Semien Shares Father's Athleticism
Shortstop's father played football for California
CHICAGO—Marcus Semien followed in his father's footsteps, to an extent.
After starring at St. Mary's High in Stockton, Calif., the younger Semien went on to the University of California, where his father Damien was a wide receiver for the Golden Bears' 1991 team that went on to defeat Clemson in the Florida Citrus Bowl.
But Marcus made his own name as a shortstop for the Bears. He has continued developing with the White Sox, who are in need of depth at the middle infield positions.
The 21-year-old Semien, a sixth-round pick in 2011, was progressing nicely in his first full season at high Class A Winston-Salem, which included an 18-game hitting streak before he was sidelined because of right-shoulder tendinitis. When he returned, he fell into a 3-for-40 slump that dropped his average to .236. He remains a promising infield prospect because of his athleticism.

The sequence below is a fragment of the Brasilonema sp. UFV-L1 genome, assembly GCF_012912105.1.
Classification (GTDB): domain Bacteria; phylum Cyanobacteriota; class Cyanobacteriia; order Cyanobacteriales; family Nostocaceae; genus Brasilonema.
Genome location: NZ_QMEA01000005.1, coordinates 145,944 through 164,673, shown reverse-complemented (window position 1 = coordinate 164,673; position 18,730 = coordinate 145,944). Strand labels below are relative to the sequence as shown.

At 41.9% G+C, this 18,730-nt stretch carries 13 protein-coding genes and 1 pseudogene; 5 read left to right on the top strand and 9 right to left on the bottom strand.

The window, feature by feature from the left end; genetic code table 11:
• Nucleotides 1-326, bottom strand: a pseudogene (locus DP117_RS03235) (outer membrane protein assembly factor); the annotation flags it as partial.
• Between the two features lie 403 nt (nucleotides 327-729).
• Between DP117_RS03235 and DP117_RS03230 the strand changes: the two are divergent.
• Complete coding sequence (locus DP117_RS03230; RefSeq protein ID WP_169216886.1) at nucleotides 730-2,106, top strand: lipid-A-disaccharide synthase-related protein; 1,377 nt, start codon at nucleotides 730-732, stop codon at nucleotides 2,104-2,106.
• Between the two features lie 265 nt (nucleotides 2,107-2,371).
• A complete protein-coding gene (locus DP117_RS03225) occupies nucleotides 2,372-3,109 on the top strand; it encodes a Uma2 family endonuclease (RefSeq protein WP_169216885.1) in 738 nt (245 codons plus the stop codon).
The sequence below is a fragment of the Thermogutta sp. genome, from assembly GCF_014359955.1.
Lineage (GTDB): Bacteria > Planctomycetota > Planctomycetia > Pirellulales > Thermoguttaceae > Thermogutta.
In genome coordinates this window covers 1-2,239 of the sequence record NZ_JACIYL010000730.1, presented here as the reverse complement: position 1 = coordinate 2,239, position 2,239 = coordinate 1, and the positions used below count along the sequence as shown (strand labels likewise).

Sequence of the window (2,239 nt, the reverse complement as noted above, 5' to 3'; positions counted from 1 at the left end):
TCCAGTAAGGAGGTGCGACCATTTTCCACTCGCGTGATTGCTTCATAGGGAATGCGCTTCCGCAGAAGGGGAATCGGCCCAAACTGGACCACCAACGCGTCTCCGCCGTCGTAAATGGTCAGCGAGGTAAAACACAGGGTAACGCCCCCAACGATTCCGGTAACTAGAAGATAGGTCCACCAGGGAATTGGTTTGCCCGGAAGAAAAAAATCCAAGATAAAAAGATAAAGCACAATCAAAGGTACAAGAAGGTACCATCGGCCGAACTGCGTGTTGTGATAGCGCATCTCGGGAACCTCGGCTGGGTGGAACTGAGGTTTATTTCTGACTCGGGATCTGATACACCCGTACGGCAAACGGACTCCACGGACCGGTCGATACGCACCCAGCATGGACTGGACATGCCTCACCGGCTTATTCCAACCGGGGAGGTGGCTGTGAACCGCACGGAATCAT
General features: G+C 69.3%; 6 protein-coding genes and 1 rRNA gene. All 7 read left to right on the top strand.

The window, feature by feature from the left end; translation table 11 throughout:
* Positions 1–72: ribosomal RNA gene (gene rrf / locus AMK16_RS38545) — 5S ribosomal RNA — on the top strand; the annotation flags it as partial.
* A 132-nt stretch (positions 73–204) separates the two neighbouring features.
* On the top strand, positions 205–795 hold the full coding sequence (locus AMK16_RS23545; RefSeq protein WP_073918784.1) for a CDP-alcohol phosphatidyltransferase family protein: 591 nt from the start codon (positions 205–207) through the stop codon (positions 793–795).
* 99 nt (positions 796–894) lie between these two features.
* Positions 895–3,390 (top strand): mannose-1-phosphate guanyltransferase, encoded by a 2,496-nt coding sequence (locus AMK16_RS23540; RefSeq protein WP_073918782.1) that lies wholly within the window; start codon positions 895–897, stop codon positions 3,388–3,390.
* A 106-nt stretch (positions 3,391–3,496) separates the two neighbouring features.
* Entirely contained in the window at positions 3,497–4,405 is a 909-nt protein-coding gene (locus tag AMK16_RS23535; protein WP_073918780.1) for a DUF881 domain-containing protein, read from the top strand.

"(My father) didn't want me to play football, to be honest," said the 6-foot-1, 190-pound Semien, who also excelled in basketball. "He knew my love was baseball and basketball. Basketball was always good for me to keep me athletic and keep me in shape, and I felt that was a pretty good choice I made.
"But by my senior year, I kind of thought if I played football, I'd wonder how I would do. Ultimately, I knew where my love was, and that was baseball."
Semien would like to incorporate more speed into his game. He stole three bases during his first season at low Class A Kannapolis.
Despite his mercurial start to the 2012 season, Semien knows it can't get any wackier than it did in 2011, when he played for a Cal program that was in danger of folding, only to survive and reach the College World Series.
"I tried to keep everyone calm because I kind of knew that I probably was going to be going after my junior year, but I wanted my whole team to stay together and make the best of the last year," Semien said.
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